According to Johnson, Mexicans have, historically, been considered White for legal purposes in some U.S. jurisdictions. However, rarely have they ever been treated as full human beings, with full human rights. For purposes of naturalization, the Treaty of Guadalupe-Hidalgo considered Mexicans "White," yet they have always been treated as non-Whites socially, he says.

Guadalupe Luna, a professor at the Northern Illinois University School of Law who is presenting at several of the conferences, has studied extensively the issue of land loss as a result of the war. In her view, "The Treaty of Guadalupe is indeed a living document" which covers Chicanos/Hispanics and the rights of native peoples.

"It has no ending date and it is the supreme law of the land," she says.

In Luna's opinion, this is important because it means that the rights -- land, civil, political, and human -- of Mexican Americans and Native Americans are still protected under the treaty. In a recent in-depth legal article in which she dissected the issue of land loss, Luna concluded that Mexicans and Native people were treated disparately in order to facilitate land theft and land fraud subsequent to the war.
Historians have erroneously concluded that much of the land was lost because of misinterpretations between Spanish common law -- which was in effect during the awarding of land grants in "New Spain" and Mexico prior to the war -- and English common law. However Luna notes that regardless of the interpretation, in the end the courts almost always ruled in favor of Anglos and to the detriment of Mexicans and their descendants.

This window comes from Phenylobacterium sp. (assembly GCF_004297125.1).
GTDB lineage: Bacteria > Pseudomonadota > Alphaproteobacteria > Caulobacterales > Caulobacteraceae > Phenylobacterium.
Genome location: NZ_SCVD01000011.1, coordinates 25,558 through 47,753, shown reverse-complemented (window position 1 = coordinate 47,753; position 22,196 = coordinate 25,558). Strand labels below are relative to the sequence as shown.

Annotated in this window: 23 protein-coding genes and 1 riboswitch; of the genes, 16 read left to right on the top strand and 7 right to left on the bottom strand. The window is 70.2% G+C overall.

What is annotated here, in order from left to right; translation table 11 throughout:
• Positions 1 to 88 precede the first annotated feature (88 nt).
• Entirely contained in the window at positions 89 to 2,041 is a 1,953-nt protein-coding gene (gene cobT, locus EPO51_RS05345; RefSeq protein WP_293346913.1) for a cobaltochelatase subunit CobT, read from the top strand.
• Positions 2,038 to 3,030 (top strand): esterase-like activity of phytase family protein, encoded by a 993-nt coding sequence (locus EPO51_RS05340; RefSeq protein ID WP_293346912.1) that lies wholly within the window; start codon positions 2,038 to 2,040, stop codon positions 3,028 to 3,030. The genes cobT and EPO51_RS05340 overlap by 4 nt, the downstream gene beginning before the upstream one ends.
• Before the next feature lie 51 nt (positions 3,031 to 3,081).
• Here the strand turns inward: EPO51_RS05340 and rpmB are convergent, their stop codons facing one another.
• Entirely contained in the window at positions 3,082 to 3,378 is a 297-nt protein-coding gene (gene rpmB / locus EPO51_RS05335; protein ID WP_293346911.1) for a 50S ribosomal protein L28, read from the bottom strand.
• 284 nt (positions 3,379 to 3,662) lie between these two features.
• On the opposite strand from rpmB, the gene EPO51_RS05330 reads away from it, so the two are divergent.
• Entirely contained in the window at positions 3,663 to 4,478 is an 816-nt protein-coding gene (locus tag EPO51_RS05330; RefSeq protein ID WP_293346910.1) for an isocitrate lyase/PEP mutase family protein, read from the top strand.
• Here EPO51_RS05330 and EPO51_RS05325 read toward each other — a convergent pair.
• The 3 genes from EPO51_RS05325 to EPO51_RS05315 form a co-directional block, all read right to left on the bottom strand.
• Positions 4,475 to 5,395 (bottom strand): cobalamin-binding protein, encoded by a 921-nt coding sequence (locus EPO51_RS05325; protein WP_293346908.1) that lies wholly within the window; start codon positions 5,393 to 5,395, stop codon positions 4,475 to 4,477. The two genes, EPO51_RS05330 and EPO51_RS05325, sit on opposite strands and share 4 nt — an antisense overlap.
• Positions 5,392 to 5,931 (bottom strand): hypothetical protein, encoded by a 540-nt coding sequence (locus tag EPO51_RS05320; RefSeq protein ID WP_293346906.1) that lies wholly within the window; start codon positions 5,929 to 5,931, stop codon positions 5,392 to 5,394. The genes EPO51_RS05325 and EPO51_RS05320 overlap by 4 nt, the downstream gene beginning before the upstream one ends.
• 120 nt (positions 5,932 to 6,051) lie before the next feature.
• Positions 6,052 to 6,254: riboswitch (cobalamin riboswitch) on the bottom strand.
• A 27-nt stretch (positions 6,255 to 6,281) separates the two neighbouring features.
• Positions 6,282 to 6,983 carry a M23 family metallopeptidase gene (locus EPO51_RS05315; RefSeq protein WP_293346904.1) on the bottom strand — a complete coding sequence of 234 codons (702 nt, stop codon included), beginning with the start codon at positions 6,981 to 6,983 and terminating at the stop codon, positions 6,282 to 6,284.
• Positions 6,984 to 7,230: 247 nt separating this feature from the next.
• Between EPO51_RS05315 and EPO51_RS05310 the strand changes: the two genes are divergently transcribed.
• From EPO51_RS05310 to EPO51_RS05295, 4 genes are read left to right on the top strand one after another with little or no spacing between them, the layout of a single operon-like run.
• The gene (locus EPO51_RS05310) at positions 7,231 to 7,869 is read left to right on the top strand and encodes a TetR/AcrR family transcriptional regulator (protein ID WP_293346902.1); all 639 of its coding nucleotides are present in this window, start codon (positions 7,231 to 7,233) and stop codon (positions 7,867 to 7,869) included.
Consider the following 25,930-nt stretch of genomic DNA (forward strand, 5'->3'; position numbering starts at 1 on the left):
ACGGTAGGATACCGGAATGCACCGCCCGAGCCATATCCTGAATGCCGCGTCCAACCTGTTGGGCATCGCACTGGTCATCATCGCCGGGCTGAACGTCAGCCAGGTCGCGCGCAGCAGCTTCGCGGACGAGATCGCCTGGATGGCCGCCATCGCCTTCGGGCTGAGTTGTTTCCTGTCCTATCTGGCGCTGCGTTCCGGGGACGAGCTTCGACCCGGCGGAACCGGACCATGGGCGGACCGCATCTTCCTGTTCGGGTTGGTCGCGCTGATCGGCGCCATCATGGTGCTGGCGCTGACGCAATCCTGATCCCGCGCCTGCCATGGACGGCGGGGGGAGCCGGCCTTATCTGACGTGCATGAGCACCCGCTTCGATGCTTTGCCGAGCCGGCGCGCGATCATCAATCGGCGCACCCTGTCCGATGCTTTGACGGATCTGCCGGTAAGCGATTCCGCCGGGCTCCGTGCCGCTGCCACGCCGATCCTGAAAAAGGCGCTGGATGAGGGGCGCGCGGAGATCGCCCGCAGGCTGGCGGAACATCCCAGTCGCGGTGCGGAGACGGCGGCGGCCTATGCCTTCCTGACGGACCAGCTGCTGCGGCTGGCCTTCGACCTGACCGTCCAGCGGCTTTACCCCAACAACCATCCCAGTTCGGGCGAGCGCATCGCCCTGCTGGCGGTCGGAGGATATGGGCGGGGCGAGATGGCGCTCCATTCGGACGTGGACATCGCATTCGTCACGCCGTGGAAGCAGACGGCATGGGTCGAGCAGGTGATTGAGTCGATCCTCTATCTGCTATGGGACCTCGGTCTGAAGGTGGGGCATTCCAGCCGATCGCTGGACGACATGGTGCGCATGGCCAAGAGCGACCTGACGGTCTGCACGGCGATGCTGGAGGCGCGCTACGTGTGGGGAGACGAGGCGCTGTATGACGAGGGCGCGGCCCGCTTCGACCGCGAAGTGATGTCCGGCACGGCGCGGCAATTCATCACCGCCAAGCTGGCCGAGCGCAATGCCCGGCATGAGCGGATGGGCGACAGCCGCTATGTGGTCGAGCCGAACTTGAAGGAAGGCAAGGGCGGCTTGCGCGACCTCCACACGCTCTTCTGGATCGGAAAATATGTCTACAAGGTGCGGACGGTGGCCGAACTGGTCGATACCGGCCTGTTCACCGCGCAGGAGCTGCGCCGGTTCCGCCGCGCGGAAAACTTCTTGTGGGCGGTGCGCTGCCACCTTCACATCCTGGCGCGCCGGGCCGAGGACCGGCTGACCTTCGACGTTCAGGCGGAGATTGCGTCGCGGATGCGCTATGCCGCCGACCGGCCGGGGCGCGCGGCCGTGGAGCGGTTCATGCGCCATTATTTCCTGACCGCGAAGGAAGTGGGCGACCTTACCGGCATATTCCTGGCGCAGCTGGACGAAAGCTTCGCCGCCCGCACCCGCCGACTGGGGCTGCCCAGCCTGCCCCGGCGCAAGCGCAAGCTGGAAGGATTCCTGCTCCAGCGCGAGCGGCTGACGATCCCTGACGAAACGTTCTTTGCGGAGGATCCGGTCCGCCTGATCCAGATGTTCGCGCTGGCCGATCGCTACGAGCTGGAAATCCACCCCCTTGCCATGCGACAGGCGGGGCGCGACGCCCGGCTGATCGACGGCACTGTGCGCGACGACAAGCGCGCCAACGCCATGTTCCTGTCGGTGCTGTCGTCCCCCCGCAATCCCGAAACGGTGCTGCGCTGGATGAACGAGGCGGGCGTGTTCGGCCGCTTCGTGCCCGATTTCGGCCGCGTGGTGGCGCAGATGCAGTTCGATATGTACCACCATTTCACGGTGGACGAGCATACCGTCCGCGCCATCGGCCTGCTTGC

Today, much of the land that was lost through fraud, ended up in the hands of land barons -- and later, the U.S. government. Much of that land -- which today is managed by the U.S. forest service and the Bureau of Land Management -- is currently in dispute. In fact, U.S. Rep. Bill Redmond (R-N.M.), with the support of House Speaker Newt Gingrich (R-Ga.), is supposed to introduce a bill that will create a land commission to study the issue of land in New Mexico.
The Irony of Demographics

Chris Cameron, a professor at Southwestern School of Law, says that part of the reason much of the land was lost is that Article 10 of the treaty was taken out by the U.S. Senate. And although the spirit of that article was reintroduced into a later agreement, the Protocol of Queretaro, it was not binding on U.S. courts.
That spirit, according to Cameron, was to see that the Spanish and Mexican communal and private land grants were respected and that disputes regarding such land were to be adjudicated according to Spanish and Mexican common law. By rejecting Article 10, "The United States completely shifted the burden of proof, from the land owners to the squatters and from the land grant heirs to the U.S. government."
The great irony, says Cameron, is that the treaty will eventually be fulfilled as a result of demographics and time.
"Mexicans and other Latinos are buying the land back [in California and other parts of the Southwest]," Cameron says. "The future is a brown future."

Not only is the issue of land grants very much alive because of the treaty's viability, but the issue is important because it is tied to the issue of poverty. Luna's studies have established a direct correlation between land loss and poverty.
"That's why we're farm workers and not farmers," she says.

The issue remains alive because of the possibility -- however remote -- that land grant heirs may get their lands back. if that happens, Luna says, there is a high probability that they would be able to climb out of poverty.
Cameron concludes that legal scholars examining the treaty will help fill in the gaps that the historians have been unable to complete.

"Historians have a great ability to tell stories. This will give legal scholars the opportunity to do the same, " says Cameron.